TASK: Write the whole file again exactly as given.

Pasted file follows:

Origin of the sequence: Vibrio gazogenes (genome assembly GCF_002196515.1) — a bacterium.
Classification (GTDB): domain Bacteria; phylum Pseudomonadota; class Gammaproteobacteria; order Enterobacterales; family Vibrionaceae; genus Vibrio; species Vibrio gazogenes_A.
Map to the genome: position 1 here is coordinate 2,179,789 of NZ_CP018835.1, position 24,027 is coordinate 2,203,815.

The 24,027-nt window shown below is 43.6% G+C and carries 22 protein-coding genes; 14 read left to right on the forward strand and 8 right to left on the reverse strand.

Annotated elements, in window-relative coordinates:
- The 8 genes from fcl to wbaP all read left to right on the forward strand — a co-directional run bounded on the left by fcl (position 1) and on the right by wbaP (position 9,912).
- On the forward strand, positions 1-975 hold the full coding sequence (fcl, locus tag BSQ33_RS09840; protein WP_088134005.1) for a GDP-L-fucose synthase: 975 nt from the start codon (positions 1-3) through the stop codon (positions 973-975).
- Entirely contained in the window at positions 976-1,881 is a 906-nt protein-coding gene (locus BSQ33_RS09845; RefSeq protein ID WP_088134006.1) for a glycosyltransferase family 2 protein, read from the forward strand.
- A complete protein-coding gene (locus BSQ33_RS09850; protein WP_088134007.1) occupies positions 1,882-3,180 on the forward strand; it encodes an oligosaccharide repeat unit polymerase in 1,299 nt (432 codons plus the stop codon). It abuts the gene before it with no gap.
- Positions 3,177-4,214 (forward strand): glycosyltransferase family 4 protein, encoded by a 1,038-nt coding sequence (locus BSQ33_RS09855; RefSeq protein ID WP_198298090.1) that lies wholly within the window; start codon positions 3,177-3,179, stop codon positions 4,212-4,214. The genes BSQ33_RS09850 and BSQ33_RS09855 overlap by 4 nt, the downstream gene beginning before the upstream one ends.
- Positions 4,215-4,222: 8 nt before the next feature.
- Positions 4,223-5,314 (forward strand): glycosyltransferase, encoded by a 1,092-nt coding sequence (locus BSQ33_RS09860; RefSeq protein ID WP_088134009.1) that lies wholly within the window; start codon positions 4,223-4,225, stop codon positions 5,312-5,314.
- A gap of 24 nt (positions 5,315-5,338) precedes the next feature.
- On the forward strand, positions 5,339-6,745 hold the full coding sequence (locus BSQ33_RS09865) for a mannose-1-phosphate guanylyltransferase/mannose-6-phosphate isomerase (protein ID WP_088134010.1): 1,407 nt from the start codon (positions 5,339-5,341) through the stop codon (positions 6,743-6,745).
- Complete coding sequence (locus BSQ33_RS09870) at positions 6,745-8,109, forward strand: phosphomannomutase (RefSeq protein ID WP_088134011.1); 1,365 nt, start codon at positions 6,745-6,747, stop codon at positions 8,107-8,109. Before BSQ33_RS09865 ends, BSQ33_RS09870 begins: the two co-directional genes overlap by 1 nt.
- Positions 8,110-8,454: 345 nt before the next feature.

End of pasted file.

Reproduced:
Origin of the sequence: Vibrio gazogenes (genome assembly GCF_002196515.1) — a bacterium.
Classification (GTDB): domain Bacteria; phylum Pseudomonadota; class Gammaproteobacteria; order Enterobacterales; family Vibrionaceae; genus Vibrio; species Vibrio gazogenes_A.
Map to the genome: position 1 here is coordinate 2,179,789 of NZ_CP018835.1, position 24,027 is coordinate 2,203,815.

The 24,027-nt window shown below is 43.6% G+C and carries 22 protein-coding genes; 14 read left to right on the forward strand and 8 right to left on the reverse strand.

Annotated elements, in window-relative coordinates:
- The 8 genes from fcl to wbaP all read left to right on the forward strand — a co-directional run bounded on the left by fcl (position 1) and on the right by wbaP (position 9,912).
- On the forward strand, positions 1-975 hold the full coding sequence (fcl, locus tag BSQ33_RS09840; protein WP_088134005.1) for a GDP-L-fucose synthase: 975 nt from the start codon (positions 1-3) through the stop codon (positions 973-975).
- Entirely contained in the window at positions 976-1,881 is a 906-nt protein-coding gene (locus BSQ33_RS09845; RefSeq protein ID WP_088134006.1) for a glycosyltransferase family 2 protein, read from the forward strand.
- A complete protein-coding gene (locus BSQ33_RS09850; protein WP_088134007.1) occupies positions 1,882-3,180 on the forward strand; it encodes an oligosaccharide repeat unit polymerase in 1,299 nt (432 codons plus the stop codon). It abuts the gene before it with no gap.
- Positions 3,177-4,214 (forward strand): glycosyltransferase family 4 protein, encoded by a 1,038-nt coding sequence (locus BSQ33_RS09855; RefSeq protein ID WP_198298090.1) that lies wholly within the window; start codon positions 3,177-3,179, stop codon positions 4,212-4,214. The genes BSQ33_RS09850 and BSQ33_RS09855 overlap by 4 nt, the downstream gene beginning before the upstream one ends.
- Positions 4,215-4,222: 8 nt before the next feature.
- Positions 4,223-5,314 (forward strand): glycosyltransferase, encoded by a 1,092-nt coding sequence (locus BSQ33_RS09860; RefSeq protein ID WP_088134009.1) that lies wholly within the window; start codon positions 4,223-4,225, stop codon positions 5,312-5,314.
- A gap of 24 nt (positions 5,315-5,338) precedes the next feature.
- On the forward strand, positions 5,339-6,745 hold the full coding sequence (locus BSQ33_RS09865) for a mannose-1-phosphate guanylyltransferase/mannose-6-phosphate isomerase (protein ID WP_088134010.1): 1,407 nt from the start codon (positions 5,339-5,341) through the stop codon (positions 6,743-6,745).
- Complete coding sequence (locus BSQ33_RS09870) at positions 6,745-8,109, forward strand: phosphomannomutase (RefSeq protein ID WP_088134011.1); 1,365 nt, start codon at positions 6,745-6,747, stop codon at positions 8,107-8,109. Before BSQ33_RS09865 ends, BSQ33_RS09870 begins: the two co-directional genes overlap by 1 nt.
- Positions 8,110-8,454: 345 nt before the next feature.